Richmond FC has been steadfast in respecting health protocols in planning its programs.
Photo by Don Fennell
Sports fraternity trying to stay in the game
By Don Fennell
Published 4:18 PDT, Fri September 11, 2020
Last Updated: 2:13 PDT, Wed May 12, 2021
Not unlike the rest of society, the sports fraternity is trying to carry on in a world of unpredictability.
Whether it’s outdoors on the soccer pitch or on an indoor ice rink, local sports organizers are following the leads of their governing bodies—and provincial health regulations—to try their best to enable athletes the chance to participate.
Richmond FC executive director Marius Roevde believes the return to play plan for soccer is solid.
“Phase 1 was loaded with rules and regulations to keep our community safe and healthy,” he says.“RFC was very successful in this phase, and earned our members’ trust through professional planning and execution. There is no secret that it has been a huge test for us as an organization, because of the amount of staff and volunteers we needed to deliver our seven-week pre-season programs. We have to say it was nothing less than a massive success. We delivered around 10 sessions a day and always followed a minimum ratio of one coach for every five players. These were the guidelines set by viaSport and BC Soccer. We had every player in their personal space (grids) and dedicated waiting areas for entry and exit. Some clubs did not pay attention to these measures, and that is disappointing. We had more than 300 kids signing up for our pre-season programs and camps. This is impressive, since all registrations were basically with two weeks notice.”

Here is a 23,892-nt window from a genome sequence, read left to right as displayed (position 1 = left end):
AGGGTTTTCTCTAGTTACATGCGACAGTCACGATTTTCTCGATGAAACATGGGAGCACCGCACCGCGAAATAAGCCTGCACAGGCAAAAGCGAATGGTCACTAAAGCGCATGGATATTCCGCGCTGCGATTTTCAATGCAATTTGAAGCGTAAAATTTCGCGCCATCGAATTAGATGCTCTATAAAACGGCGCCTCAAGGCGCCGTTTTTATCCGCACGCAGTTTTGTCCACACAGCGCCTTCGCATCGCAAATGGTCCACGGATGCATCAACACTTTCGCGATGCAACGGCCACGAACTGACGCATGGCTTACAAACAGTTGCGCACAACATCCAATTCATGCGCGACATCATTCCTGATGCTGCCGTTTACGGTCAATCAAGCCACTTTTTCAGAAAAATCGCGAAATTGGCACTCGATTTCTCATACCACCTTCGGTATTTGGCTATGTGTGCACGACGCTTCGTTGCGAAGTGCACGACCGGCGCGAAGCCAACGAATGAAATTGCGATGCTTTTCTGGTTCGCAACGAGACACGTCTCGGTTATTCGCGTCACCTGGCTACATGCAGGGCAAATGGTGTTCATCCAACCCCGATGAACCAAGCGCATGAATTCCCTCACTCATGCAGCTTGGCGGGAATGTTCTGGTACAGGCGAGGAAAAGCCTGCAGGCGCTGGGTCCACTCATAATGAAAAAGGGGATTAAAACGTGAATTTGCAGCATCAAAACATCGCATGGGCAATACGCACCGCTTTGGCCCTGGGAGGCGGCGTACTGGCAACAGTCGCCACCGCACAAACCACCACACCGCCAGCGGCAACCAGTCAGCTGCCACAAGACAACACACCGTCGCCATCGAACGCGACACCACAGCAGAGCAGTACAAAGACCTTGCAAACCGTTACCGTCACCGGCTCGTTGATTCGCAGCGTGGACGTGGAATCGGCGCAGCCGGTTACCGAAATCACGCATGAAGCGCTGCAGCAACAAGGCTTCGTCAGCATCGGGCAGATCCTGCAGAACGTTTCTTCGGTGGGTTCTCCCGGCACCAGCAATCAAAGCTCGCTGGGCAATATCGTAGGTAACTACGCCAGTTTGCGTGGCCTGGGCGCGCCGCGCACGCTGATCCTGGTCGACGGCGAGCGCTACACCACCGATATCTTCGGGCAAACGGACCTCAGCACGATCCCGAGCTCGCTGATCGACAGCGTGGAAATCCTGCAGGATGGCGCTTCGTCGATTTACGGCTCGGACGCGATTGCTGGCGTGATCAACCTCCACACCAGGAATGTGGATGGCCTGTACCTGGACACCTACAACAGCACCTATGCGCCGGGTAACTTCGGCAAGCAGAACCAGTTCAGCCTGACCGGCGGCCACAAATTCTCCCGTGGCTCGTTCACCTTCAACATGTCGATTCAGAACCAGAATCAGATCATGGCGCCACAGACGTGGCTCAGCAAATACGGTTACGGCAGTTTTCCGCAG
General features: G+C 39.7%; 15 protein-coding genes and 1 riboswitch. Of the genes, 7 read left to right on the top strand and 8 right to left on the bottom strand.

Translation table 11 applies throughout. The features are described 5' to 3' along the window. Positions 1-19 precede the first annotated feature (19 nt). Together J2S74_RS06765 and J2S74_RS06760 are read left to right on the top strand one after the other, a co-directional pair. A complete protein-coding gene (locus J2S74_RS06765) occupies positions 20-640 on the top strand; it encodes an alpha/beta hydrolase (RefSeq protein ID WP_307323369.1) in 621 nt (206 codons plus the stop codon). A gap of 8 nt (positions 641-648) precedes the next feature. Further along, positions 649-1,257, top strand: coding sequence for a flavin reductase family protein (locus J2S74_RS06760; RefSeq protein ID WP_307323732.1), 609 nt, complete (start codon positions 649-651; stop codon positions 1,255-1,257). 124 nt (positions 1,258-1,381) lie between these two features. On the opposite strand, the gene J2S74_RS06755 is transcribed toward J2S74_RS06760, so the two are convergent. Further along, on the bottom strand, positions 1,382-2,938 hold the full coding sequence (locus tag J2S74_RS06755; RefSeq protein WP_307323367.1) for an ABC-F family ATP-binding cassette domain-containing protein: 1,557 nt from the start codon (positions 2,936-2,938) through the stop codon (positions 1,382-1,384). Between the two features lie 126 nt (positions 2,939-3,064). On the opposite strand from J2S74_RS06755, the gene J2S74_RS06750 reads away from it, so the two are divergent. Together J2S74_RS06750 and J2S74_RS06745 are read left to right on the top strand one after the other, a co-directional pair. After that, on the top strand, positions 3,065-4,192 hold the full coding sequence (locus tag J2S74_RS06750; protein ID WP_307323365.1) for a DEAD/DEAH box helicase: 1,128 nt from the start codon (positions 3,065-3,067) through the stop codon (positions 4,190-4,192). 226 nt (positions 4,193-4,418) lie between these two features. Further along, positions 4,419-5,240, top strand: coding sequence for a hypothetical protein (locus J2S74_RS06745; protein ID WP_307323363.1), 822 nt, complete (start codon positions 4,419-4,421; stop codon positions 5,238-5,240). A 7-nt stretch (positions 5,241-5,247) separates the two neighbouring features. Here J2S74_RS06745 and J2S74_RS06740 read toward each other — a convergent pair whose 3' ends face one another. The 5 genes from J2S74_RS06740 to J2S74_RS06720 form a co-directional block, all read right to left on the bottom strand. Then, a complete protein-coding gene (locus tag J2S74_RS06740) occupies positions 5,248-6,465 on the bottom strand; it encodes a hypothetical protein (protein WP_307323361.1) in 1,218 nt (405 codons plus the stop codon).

Roevde believes parents and players appreciate that guidelines have been followed to a tee. He says it is likely why registrations for all Richmond’s fall and winter programs have been strong. More than 75 girls have signed up for the new girls’ program, featuring teams from U5 to U12.
Stepping into Phase 2 ,with scrimmaging and controlled game situations, changing everything. But Roevde says RFC is “delighted for the next phase and ready with all our programming.”
“We have some exciting new programs coming up. This is next level development programs soccer families haven't seen in BC before.”
On the ice, Richmond Ravens girls’ hockey was able to get back on the ice a few weeks ago with two power skating camps at the Richmond Ice Centre.
The association planned to start its regular season following Labour Day, but obviously with some adjustments.
“The season will look a little bit different, and we will all need to be flexible as we get back on the ice,” says president Shirlyn Baskette.“But we are excited to see everyone and get back to hockey. We are still sorting out all of the details of Stage 3 and working closely with the City of Richmond.”
Following the province’s Return To Sport Guidelines for Phase 3, in conjunction with the Richmond Olympic Oval’s safety protocols as they are updated, the Richmond Rockets speed skating club is also looking forward to a new season.
“No doubt the conditions that many families face will be challenging, particularly as it pertains to how our younger members can participate safely while their parents/guardians comply with these guidelines,” Alexander Teh says on behalf of the Rockets.“The Rockets will have its own volunteers to help during the drop off/pickup process as our athletes will undergo screening prior to ice time. We are hopeful that we have strong participation despite these hurdles.”